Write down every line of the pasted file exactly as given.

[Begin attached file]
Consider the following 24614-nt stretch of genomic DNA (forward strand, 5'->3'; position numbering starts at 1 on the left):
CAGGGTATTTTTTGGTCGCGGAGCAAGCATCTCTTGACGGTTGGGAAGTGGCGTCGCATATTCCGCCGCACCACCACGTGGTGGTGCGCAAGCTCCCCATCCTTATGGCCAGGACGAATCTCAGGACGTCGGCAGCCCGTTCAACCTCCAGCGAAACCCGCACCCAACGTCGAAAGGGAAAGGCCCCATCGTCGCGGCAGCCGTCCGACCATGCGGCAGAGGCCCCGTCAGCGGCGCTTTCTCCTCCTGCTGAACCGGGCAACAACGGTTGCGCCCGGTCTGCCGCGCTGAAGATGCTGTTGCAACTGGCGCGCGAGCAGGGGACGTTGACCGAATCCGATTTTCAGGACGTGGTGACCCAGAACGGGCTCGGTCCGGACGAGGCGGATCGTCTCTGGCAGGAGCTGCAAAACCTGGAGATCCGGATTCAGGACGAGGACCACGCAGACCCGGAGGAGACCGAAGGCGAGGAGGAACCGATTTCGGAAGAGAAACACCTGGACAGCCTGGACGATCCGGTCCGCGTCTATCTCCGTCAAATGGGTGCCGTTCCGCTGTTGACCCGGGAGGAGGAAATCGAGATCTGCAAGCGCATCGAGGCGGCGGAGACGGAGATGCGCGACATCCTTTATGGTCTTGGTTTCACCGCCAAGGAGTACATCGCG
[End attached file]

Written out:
Consider the following 24614-nt stretch of genomic DNA (forward strand, 5'->3'; position numbering starts at 1 on the left):
CAGGGTATTTTTTGGTCGCGGAGCAAGCATCTCTTGACGGTTGGGAAGTGGCGTCGCATATTCCGCCGCACCACCACGTGGTGGTGCGCAAGCTCCCCATCCTTATGGCCAGGACGAATCTCAGGACGTCGGCAGCCCGTTCAACCTCCAGCGAAACCCGCACCCAACGTCGAAAGGGAAAGGCCCCATCGTCGCGGCAGCCGTCCGACCATGCGGCAGAGGCCCCGTCAGCGGCGCTTTCTCCTCCTGCTGAACCGGGCAACAACGGTTGCGCCCGGTCTGCCGCGCTGAAGATGCTGTTGCAACTGGCGCGCGAGCAGGGGACGTTGACCGAATCCGATTTTCAGGACGTGGTGACCCAGAACGGGCTCGGTCCGGACGAGGCGGATCGTCTCTGGCAGGAGCTGCAAAACCTGGAGATCCGGATTCAGGACGAGGACCACGCAGACCCGGAGGAGACCGAAGGCGAGGAGGAACCGATTTCGGAAGAGAAACACCTGGACAGCCTGGACGATCCGGTCCGCGTCTATCTCCGTCAAATGGGTGCCGTTCCGCTGTTGACCCGGGAGGAGGAAATCGAGATCTGCAAGCGCATCGAGGCGGCGGAGACGGAGATGCGCGACATCCTTTATGGTCTTGGTTTCACCGCCAAGGAGTACATCGCG